Bringing up baby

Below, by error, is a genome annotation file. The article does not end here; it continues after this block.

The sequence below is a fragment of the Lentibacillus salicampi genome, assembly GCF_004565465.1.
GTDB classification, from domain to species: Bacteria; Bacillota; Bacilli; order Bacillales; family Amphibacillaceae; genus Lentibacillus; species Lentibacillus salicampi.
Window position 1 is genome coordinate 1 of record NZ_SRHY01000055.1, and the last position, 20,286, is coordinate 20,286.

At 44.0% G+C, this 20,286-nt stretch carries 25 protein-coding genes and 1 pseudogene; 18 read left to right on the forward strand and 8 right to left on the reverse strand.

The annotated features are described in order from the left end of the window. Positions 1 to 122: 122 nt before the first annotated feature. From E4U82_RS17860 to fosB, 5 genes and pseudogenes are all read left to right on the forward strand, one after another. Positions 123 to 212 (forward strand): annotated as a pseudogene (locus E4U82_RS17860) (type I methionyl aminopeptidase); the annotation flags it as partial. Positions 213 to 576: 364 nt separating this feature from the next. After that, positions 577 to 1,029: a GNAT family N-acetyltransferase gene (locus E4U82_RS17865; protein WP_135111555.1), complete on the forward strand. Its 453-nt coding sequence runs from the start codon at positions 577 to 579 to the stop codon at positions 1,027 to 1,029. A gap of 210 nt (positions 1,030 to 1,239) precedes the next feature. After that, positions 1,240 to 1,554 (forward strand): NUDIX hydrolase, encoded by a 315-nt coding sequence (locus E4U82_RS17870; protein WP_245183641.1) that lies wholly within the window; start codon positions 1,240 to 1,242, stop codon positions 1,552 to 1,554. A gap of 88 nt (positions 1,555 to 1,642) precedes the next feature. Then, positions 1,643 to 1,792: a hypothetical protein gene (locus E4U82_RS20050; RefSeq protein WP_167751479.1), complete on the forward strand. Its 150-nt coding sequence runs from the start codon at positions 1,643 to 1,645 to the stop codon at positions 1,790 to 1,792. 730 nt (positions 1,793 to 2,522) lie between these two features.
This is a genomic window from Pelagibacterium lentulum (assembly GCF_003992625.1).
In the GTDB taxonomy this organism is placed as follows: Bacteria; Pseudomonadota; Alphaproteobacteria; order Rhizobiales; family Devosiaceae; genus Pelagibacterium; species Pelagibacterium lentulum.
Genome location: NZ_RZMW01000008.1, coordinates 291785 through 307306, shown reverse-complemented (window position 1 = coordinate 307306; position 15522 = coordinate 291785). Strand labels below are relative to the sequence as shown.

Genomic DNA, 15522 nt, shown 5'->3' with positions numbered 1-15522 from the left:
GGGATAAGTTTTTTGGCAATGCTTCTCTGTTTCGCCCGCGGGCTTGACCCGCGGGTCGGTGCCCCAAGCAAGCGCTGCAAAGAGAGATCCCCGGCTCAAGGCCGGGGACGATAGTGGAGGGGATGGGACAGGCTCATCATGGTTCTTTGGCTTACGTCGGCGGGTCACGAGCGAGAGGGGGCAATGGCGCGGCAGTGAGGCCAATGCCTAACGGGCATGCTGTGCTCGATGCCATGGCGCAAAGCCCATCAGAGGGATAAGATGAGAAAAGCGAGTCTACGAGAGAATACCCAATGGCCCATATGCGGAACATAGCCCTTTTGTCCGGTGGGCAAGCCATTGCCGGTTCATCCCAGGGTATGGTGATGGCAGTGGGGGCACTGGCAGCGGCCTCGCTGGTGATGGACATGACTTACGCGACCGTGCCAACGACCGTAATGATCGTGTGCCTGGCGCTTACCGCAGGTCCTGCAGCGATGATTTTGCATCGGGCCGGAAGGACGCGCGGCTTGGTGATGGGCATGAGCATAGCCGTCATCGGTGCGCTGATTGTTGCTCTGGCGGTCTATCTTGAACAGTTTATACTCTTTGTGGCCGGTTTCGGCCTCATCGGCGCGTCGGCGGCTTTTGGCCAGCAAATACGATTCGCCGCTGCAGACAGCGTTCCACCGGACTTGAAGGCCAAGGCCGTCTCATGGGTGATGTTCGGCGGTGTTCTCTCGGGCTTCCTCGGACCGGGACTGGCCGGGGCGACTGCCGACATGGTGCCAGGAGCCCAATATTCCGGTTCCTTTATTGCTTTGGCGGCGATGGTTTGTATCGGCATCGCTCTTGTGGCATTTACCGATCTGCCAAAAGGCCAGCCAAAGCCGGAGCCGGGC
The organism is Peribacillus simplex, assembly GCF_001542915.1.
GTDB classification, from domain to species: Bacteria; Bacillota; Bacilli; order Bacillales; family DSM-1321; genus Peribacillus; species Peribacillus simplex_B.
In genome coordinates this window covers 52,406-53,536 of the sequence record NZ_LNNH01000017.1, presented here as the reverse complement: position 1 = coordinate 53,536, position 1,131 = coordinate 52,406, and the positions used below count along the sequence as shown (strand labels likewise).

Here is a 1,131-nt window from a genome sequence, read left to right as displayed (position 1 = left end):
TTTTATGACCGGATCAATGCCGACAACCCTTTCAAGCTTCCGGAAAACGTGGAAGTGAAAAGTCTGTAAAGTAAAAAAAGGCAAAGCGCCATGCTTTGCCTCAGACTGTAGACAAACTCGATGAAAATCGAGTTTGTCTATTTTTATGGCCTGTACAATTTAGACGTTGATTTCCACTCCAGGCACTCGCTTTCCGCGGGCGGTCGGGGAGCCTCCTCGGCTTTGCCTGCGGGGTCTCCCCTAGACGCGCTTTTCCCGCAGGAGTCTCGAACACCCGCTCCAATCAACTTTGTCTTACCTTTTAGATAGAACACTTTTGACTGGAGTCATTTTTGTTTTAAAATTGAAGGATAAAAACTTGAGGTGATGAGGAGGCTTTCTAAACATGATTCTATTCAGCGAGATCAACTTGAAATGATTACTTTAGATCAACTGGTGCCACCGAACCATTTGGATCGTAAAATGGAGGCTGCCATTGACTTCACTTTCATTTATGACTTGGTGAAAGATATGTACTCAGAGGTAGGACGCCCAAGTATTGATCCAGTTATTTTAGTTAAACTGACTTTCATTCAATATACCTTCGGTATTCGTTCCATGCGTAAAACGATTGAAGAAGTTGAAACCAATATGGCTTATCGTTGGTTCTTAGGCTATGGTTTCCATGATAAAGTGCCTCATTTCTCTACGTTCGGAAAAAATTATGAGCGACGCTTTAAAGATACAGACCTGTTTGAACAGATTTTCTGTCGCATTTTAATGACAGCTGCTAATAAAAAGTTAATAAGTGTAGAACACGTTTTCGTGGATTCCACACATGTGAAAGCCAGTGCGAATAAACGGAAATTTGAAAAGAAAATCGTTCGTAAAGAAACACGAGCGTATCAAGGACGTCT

What a pleasure it was yesterday to drive over into Devon and meet with new clients who are at the very beginning of their business adventure. A 4-person dental laboratory with a man and wife team in charge, who are entering their 4th year in business. We began with a tour of the lab (which took minutes) and then continued the conversation at their home until enjoying and long, late lunch in a riverside hotel and pub. The “conversation” started at 9.15am and concluded at 5.15pm, with hardly a break. The conclusions were that, in order to take the business from baby-stage to adulthood, they would have to make some significant sacrifices in the next 3 years – sacrifices of leisure time and time with their very young son. Sacrifices necessary because they simply don’t have the cash to build a strong support team around them. They have two babies to mind – a son and a business – both of which are crying for attention. He, of course, is spending 90% of his working time at a bench making teeth, 5% operating the business and 5% in communication with existing and potential new clients. That means his business will plateau – because just like yours and mine, his is a sales-driven business and he MUST get out and meet dentists. I asked for a change to 20% operational, 40% bench and 40% communication. She is “bringing up real baby” and trying to keep pace with invoicing and general paperwork in the gaps. A lousy accountant is supplying financial data hopelessly late. She must to send real baby to nursery and hire a child-minder. I have requested 20% financial controls, 40% operational systems and 40% in quality time with real baby. Big requests – they both looked bewildered at the end of the day – but grateful for the insights. At 5.00pm they asked “where we do we go next in coaching with you?” It would have been so easy to say “join my programme” – but I didn’t, because they are not ready and cannot afford the investment. So I asked them to work on the goals I have set them for the next 90 days – and we will then revisit. In the meantime, I’m happy for them to have casual e-mail access. Last night I felt as if I had made a positive difference to their lives – and that’s right in line with my Unique Ability® and core values. Can I admit to a rosy glow of satisfaction that was worth more than the fee?